Project Life: Shaking up my workflow
So I’ve been doing Project Life for 61 weeks now. Wow. Typing that makes it seem like a really, really long time. I started out hybrid. I couldn’t keep up, since I’m almost 100% digital. I switched to doing a digital version and I found my groove. But … I’m still a little slow when it comes to putting my pages together. Painfully slow if you ask me. I pour over every photo choice. Then every paper, journaling card or embellishment choice. It takes me FOREVER!
In December, I set a timer while I worked. I gave myself an hour to do a page. I never finished in an hour, but having the timer set made me more aware of how much time I was spending. I did shave some time off my process, but not enough.
This week, I tried something new. On Tuesday (I normally put my pages together on Sundays, but with the Super Bowl and such … I didn’t get to them until Tuesday), I sat down and opened the two templates I was going to use this week. Then, I opened up my photo folder and looked through every photo I took for the week. Then I picked and opened all the photos (stories) I wanted to tell. One by one, I dropped them into a spot on one of the two templates. I didn’t do any embellishing, instead I just figured out what stories I wanted to document. As soon as the templates were full, I closed any extra photos I still had open but couldn’t fit (they can be used in an insert or on a full, 12x12 scrapbook page later).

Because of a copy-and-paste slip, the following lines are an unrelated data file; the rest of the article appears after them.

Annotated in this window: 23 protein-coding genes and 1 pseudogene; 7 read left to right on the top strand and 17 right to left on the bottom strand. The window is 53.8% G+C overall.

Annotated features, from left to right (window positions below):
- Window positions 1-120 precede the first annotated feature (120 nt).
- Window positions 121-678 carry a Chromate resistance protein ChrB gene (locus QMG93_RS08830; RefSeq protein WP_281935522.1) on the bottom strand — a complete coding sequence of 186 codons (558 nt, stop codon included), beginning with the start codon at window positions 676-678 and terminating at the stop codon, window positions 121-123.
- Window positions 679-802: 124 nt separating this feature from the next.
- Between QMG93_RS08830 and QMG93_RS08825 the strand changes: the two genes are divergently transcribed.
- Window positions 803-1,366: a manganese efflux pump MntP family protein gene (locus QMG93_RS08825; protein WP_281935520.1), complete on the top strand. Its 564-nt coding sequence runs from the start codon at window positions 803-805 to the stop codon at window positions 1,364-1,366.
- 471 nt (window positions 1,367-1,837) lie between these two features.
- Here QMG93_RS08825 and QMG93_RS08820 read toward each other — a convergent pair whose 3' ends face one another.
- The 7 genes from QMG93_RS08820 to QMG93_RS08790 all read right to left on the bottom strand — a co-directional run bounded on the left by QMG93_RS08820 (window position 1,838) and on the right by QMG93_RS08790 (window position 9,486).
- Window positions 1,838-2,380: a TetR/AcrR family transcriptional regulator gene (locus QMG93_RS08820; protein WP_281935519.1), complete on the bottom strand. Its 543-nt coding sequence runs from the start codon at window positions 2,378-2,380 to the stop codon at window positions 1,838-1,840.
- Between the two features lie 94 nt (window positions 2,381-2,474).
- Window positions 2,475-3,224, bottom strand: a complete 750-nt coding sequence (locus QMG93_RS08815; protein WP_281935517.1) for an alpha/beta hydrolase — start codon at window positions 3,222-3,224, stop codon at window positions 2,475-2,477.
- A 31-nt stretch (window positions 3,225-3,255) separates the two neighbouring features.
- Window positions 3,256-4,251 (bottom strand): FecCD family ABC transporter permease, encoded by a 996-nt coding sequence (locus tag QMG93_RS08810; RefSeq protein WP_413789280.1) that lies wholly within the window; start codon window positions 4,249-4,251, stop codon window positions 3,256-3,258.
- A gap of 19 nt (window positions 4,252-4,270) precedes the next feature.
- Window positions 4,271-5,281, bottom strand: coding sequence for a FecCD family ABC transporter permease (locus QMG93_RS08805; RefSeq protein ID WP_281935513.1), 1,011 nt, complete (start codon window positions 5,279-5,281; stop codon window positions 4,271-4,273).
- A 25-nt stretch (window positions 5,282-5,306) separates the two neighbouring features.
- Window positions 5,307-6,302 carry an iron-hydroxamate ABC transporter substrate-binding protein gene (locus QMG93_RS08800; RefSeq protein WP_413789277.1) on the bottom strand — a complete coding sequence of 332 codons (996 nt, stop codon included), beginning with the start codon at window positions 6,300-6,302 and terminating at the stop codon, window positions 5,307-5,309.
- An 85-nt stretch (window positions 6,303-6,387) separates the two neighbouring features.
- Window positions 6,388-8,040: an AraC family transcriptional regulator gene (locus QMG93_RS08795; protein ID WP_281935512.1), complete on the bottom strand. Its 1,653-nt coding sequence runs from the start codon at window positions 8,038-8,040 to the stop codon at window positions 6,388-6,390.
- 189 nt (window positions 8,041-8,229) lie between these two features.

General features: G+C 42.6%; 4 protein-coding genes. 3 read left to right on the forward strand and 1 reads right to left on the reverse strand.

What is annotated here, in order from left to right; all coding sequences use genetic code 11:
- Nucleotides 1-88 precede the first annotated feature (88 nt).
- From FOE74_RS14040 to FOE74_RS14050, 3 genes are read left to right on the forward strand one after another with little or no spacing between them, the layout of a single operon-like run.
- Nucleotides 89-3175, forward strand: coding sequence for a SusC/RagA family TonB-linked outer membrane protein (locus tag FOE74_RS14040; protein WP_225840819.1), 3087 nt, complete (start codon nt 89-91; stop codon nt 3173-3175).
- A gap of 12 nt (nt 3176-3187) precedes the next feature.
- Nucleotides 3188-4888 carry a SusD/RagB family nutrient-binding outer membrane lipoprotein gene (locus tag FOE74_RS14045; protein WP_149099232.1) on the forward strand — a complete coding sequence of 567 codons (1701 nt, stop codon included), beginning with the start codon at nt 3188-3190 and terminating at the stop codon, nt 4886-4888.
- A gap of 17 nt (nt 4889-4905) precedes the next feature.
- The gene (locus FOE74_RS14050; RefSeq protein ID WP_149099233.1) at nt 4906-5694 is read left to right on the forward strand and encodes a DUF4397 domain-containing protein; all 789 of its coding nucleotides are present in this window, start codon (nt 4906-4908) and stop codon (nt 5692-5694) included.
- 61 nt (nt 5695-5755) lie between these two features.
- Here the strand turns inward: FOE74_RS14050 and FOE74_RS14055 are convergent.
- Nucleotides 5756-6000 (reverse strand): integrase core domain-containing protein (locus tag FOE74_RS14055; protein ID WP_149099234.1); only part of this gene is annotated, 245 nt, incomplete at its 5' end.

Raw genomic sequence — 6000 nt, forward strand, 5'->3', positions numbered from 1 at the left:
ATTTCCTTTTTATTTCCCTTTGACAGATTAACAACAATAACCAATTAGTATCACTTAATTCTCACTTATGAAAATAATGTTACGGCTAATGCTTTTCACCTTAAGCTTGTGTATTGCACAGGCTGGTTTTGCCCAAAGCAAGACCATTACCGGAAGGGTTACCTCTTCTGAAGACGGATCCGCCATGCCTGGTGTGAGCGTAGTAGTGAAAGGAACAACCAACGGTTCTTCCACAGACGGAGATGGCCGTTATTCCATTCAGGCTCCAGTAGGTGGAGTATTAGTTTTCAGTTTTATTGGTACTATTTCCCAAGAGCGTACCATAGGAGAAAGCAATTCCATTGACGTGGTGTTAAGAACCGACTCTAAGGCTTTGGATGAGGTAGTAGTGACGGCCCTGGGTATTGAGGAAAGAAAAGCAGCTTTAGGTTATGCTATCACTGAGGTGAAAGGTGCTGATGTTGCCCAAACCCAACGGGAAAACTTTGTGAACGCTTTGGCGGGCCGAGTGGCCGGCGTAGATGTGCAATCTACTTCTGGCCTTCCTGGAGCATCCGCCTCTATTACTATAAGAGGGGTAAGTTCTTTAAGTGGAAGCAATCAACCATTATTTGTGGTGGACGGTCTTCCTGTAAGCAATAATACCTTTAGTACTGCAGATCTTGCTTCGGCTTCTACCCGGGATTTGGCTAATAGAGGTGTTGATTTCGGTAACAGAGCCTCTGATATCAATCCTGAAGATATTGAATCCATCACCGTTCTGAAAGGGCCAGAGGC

Next up, I picked two kits to work with: the Seafoam Core kit and Mari Koegelenberg’s Today 2.0 kit. I also decided on which fonts I would use (Another Typewriter, Hero and Homestead), so my pages would be consistent and I wouldn’t waste time picking fonts for every text block.
Finally, I got to work making the pages look pretty. Now, I’ll be honest. It took me a good three hours to get both pages done. But, I also had other things to do at the time and I was multitasking. I think if I keep this workflow going, I can get everything done in two hours, which is a vast improvement over my currently average time spent (I’m too embarrassed to say exactly how long it takes me each week, but it’s more than three hours).
This is what I discovered: limiting my choices is a good thing. Less to obsess over. It’s also helpful to quickly narrow down the photos and stories I’m going to include from the very start. It gives me a better idea of what embellishments to use and how to assemble to overall look of the 2-page spread.
Here are my pages for Week 5 (January 27th to February 2nd):
And I did an insert (I shared this one earlier in the week), which features some of my self care goals for 2013: